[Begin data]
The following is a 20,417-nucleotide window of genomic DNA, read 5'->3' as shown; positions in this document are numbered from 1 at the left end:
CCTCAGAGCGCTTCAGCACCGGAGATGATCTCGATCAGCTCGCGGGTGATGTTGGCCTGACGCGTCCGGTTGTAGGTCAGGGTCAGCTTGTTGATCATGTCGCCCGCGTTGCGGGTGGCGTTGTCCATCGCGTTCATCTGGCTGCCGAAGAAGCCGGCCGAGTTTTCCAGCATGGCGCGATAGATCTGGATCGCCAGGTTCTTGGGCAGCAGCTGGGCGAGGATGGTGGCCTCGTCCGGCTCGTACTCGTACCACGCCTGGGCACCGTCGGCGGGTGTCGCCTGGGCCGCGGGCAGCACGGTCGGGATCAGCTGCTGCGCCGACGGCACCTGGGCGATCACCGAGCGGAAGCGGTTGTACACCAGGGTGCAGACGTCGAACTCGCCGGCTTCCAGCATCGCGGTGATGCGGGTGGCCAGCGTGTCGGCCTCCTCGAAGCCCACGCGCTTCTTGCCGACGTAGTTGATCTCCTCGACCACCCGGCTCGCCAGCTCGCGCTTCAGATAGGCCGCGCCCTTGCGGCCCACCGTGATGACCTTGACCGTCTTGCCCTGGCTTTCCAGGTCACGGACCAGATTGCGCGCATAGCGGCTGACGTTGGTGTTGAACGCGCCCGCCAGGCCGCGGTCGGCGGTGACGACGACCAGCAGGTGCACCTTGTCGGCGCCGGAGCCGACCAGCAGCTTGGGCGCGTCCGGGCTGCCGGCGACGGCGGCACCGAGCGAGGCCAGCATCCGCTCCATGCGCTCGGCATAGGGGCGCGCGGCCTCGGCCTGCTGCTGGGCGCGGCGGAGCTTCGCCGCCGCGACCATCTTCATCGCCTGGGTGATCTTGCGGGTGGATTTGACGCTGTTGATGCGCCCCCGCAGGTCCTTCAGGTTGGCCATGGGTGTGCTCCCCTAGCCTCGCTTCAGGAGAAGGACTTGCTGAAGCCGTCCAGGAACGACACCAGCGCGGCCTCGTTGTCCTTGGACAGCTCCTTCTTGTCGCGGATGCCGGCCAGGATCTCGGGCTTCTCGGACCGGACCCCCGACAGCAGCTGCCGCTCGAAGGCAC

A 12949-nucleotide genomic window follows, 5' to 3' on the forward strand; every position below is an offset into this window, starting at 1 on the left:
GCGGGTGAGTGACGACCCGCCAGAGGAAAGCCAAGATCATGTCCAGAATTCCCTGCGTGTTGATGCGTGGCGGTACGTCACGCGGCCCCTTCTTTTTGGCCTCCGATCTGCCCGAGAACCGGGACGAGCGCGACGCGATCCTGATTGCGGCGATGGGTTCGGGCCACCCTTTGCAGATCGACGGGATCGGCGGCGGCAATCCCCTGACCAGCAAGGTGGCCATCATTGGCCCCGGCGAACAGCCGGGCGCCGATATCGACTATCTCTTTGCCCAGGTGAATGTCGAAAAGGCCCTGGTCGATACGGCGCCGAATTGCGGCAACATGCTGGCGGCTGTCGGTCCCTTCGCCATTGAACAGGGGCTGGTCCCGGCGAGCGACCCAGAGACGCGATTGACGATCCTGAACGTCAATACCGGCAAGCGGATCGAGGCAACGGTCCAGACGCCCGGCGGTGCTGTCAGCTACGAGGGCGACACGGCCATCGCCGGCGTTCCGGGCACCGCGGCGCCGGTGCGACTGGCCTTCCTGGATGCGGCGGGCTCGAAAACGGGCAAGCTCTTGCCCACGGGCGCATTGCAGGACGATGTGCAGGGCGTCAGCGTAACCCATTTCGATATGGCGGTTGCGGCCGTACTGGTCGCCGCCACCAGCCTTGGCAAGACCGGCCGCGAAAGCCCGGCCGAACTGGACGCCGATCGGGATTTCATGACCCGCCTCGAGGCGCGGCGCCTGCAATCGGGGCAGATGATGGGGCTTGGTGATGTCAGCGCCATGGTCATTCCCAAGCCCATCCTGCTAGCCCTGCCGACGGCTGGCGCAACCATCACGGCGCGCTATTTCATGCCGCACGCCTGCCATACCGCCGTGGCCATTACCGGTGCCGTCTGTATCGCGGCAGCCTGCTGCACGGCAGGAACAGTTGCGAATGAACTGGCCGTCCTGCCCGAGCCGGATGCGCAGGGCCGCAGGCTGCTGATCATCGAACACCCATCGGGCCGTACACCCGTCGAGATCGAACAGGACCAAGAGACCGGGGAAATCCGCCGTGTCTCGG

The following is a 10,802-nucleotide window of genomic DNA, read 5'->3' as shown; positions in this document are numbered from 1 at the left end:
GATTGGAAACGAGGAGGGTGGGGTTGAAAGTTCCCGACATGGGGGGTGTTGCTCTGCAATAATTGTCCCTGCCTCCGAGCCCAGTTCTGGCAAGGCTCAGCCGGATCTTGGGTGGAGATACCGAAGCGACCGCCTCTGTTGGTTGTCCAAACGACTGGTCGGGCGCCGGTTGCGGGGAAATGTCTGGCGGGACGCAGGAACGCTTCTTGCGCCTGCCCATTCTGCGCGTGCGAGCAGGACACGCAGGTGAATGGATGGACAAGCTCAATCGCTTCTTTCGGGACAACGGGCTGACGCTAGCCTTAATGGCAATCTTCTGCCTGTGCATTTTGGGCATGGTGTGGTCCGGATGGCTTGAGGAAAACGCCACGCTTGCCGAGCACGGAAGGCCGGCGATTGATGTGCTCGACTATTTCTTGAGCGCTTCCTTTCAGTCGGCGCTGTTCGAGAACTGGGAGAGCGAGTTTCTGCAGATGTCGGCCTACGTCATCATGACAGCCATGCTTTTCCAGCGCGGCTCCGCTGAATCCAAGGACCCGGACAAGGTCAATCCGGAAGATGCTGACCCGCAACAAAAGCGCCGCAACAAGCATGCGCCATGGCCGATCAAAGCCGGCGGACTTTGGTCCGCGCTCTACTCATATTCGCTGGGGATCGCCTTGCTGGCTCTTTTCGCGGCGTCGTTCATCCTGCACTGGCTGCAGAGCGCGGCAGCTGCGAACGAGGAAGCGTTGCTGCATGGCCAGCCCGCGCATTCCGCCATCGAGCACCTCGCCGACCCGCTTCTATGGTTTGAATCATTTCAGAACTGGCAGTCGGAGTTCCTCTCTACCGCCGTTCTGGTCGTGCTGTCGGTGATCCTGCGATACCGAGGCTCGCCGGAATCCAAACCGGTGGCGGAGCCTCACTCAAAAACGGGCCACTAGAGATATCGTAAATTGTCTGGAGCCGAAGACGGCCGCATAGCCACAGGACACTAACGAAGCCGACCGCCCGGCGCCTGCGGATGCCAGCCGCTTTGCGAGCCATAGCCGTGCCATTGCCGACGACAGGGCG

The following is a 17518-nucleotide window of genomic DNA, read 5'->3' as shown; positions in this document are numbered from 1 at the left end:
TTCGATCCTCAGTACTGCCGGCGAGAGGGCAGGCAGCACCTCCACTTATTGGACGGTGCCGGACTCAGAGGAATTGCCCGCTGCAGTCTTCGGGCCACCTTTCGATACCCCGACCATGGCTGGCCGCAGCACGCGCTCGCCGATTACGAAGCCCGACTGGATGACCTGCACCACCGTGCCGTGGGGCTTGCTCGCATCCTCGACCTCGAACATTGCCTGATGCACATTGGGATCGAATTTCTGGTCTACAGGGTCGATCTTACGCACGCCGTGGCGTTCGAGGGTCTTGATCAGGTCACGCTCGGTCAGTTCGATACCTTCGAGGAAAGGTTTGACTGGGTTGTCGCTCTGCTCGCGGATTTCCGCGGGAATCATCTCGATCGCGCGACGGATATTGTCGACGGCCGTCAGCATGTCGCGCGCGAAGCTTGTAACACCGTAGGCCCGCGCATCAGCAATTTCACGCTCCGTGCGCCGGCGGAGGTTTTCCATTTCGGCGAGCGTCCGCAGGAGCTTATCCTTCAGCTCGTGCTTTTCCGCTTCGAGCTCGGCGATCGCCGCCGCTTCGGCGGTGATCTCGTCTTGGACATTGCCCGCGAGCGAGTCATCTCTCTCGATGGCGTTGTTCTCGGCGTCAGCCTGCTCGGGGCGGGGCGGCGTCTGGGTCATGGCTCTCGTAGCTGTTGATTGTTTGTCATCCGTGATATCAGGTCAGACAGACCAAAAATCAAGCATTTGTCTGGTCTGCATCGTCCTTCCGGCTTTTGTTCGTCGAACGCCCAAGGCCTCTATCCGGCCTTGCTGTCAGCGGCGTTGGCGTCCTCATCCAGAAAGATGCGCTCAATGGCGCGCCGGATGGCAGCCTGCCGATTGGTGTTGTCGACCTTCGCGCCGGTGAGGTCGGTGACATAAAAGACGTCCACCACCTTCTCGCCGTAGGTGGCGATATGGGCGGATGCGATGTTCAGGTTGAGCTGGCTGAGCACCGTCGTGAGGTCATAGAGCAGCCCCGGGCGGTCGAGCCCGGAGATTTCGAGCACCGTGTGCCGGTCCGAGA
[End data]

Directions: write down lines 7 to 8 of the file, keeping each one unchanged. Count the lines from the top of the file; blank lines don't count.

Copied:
The following is a 17518-nucleotide window of genomic DNA, read 5'->3' as shown; positions in this document are numbered from 1 at the left end:
TTCGATCCTCAGTACTGCCGGCGAGAGGGCAGGCAGCACCTCCACTTATTGGACGGTGCCGGACTCAGAGGAATTGCCCGCTGCAGTCTTCGGGCCACCTTTCGATACCCCGACCATGGCTGGCCGCAGCACGCGCTCGCCGATTACGAAGCCCGACTGGATGACCTGCACCACCGTGCCGTGGGGCTTGCTCGCATCCTCGACCTCGAACATTGCCTGATGCACATTGGGATCGAATTTCTGGTCTACAGGGTCGATCTTACGCACGCCGTGGCGTTCGAGGGTCTTGATCAGGTCACGCTCGGTCAGTTCGATACCTTCGAGGAAAGGTTTGACTGGGTTGTCGCTCTGCTCGCGGATTTCCGCGGGAATCATCTCGATCGCGCGACGGATATTGTCGACGGCCGTCAGCATGTCGCGCGCGAAGCTTGTAACACCGTAGGCCCGCGCATCAGCAATTTCACGCTCCGTGCGCCGGCGGAGGTTTTCCATTTCGGCGAGCGTCCGCAGGAGCTTATCCTTCAGCTCGTGCTTTTCCGCTTCGAGCTCGGCGATCGCCGCCGCTTCGGCGGTGATCTCGTCTTGGACATTGCCCGCGAGCGAGTCATCTCTCTCGATGGCGTTGTTCTCGGCGTCAGCCTGCTCGGGGCGGGGCGGCGTCTGGGTCATGGCTCTCGTAGCTGTTGATTGTTTGTCATCCGTGATATCAGGTCAGACAGACCAAAAATCAAGCATTTGTCTGGTCTGCATCGTCCTTCCGGCTTTTGTTCGTCGAACGCCCAAGGCCTCTATCCGGCCTTGCTGTCAGCGGCGTTGGCGTCCTCATCCAGAAAGATGCGCTCAATGGCGCGCCGGATGGCAGCCTGCCGATTGGTGTTGTCGACCTTCGCGCCGGTGAGGTCGGTGACATAAAAGACGTCCACCACCTTCTCGCCGTAGGTGGCGATATGGGCGGATGCGATGTTCAGGTTGAGCTGGCTGAGCACCGTCGTGAGGTCATAGAGCAGCCCCGGGCGGTCGAGCCCGGAGATTTCGAGCACCGTGTGCCGGTCCGAGA